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Legal Guide for New Adults Turning 18
Florida Adult Rights and Responsibilities

 



A guide from the Florida Bar Association, Legal Guide for New Adults (2009), discusses a number of legal issues related to attaining the age of majority in Florida. It provides general information—not legal advice—on the topics listed below.

Section

Contents

General Principles

Legal rights and responsibilities of  adults 18 and older and emancipated minors

Consumer Protections

Florida "Lemon Law" for vehicles

Weight Loss

Florida Weight Loss Bill of Rights

Contracts

Written and other contracts and their consequences

The Court System

County and district courts, courts of appeal, Florida Supreme Court

Credit

Ratings, reports, collateral, lender discrimination

Criminal Charges

Arrest, bail, attorney, juvenile records

Drinking Laws

Legal age, driving and drinking, Open Container Law

Driving

Drop outs, license, insurance, tickets, loud music or noise

Environmental Responsibility

Garbage, hazardous substances, natural resource depletion

Employment:

Contracts, "at will" employees, workplace laws, background checks

Federal Income Tax

Responsibilities, assistance

Jury Duty

Qualifications, selection, payment, excuses, work protections

Landlord/Tenant

Leases, notice, security deposit, access, maintenance

Marriage

Legal age, license, divorce, alimony, property settlement

Paternity Issues

Safe Haven Law, divorce

Voting

Registering, absentee ballot, voting locations

Important Telephone Numbers

Lawyer referrals, Lemon Law Hotline, consumer hotline, Equal Employment Opportunity Commission, Worker’s Compensation, Unemployment Insurance, Selective Service System, and more.

Did you know…

  • The age of majority (legal adulthood) in Florida is 18 years of age in most circumstances.
  • The legal drinking age in Florida is 21 years of age.
  • Young people ages 16 and 17 may marry with parental approval. Adults 18 and older do not need parental approval.
  • A contract does not have to be written to be legally enforceable.
  • Falsely applying for an I.D. is a felony in Florida.
  • Students under the age of 18 with poor school attendance or who drop out of school before earning their diplomas will have their driver’s licenses suspended.
  • Juvenile records, including those that are sealed or expunged, may be available to federal, state, and local agencies as well as companies that purchase legal data.
  • It is illegal for a driver or a passenger to have an open container of alcohol in a vehicle.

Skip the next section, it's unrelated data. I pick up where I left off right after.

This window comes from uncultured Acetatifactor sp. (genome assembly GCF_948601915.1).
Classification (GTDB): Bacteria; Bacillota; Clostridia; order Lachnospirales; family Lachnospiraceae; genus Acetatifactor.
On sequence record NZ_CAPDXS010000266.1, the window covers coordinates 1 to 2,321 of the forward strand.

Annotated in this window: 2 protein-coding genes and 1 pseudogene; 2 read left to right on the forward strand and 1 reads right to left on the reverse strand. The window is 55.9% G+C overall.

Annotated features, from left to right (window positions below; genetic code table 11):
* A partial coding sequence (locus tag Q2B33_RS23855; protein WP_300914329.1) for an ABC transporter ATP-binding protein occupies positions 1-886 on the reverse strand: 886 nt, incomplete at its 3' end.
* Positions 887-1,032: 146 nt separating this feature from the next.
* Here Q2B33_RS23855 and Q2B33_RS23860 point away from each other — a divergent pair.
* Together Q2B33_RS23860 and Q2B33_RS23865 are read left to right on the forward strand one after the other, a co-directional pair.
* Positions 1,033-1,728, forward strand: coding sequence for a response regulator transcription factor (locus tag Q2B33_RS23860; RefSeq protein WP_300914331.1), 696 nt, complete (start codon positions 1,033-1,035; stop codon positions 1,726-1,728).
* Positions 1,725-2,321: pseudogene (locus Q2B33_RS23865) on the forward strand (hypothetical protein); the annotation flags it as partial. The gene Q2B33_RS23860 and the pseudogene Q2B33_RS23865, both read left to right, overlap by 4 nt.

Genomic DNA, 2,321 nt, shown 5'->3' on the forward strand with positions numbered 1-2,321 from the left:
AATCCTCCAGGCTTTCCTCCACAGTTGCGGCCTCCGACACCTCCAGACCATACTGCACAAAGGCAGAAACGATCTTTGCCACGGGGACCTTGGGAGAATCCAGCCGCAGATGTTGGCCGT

• It is illegal to operate a "mechanical sound-making device" in a vehicle at a loud volume that can be heard from 25 feet away (or closer in certain areas such as hospital zones.)
  • A parent may drop off a newborn infant within three days of birth to someone at any hospital emergency room, fire station, or emergency medical service facility without questions or legal consequences.
  • Under the Family Educational Rights and Privacy Act (FERPA), rights regarding access to school records and other educational information transfer to students at the age of 18 or to students of any age who are in postsecondary school.    
  • Legal male residents of the United States must register with the Selective Service System in a 60 day timeframe beginning 30 days before their 18th birthday and ending 30 days afterwards.
  • Non-native residents older than 18 and younger than 26 must register with the Selective Service System within 30 days of becoming a resident. Note that the requirement is legal residence not citizenship.
  • See "Legal Rights for Students with Disabilities Turning 18" in the A-Z Library for (1) an overview of the rights of students who have reached the age of majority under the Individuals with Disabilities Education Act and (2) a resource on legal guardianship.


Resource

Justice Teaching
http://www.justiceteaching.org/lesson_plans.shtml
This initiative of the Florida Supreme Court was developed to improve the average citizen’s knowledge of legal principles and the legal system. The site contains lesson plans and resources for teaching elementary, middle, and high school students, including ESE students. The "You and the Law" lesson plan and PowerPoint presentation are designed to accompany the Legal Guide for New Adults publication.


References

Florida Bar Association. (2009, September). Legal guide for new adults. Tallahassee, FL: Author. Available at http://www.floridabar.org/tfb/TFBConsum.nsf/48e76203493b82ad852567090070c9b9/34557641d4c2f7c885256b2f006c5753?OpenDocument  Also available in Spanish and pdf format.

Selective Service System. (2010, March 8). Who must register. Arlington, VA: Author. Available at http://www.sss.gov/FSwho.htm 

U.S. Department of Education. (2010, February). Family Educational Rights and Privacy Act (FERPA). Washington, DC: Author. Available at http://www2.ed.gov/policy/gen/guid/fpco/ferpa/index.html


 

 

The development of this website was funded by the University of South Florida St. Petersburg
through a grant by the Bureau of Exceptional Education and Student Services,
Florida Department of Education (2010 - 2011, 291-2621A-1C008).

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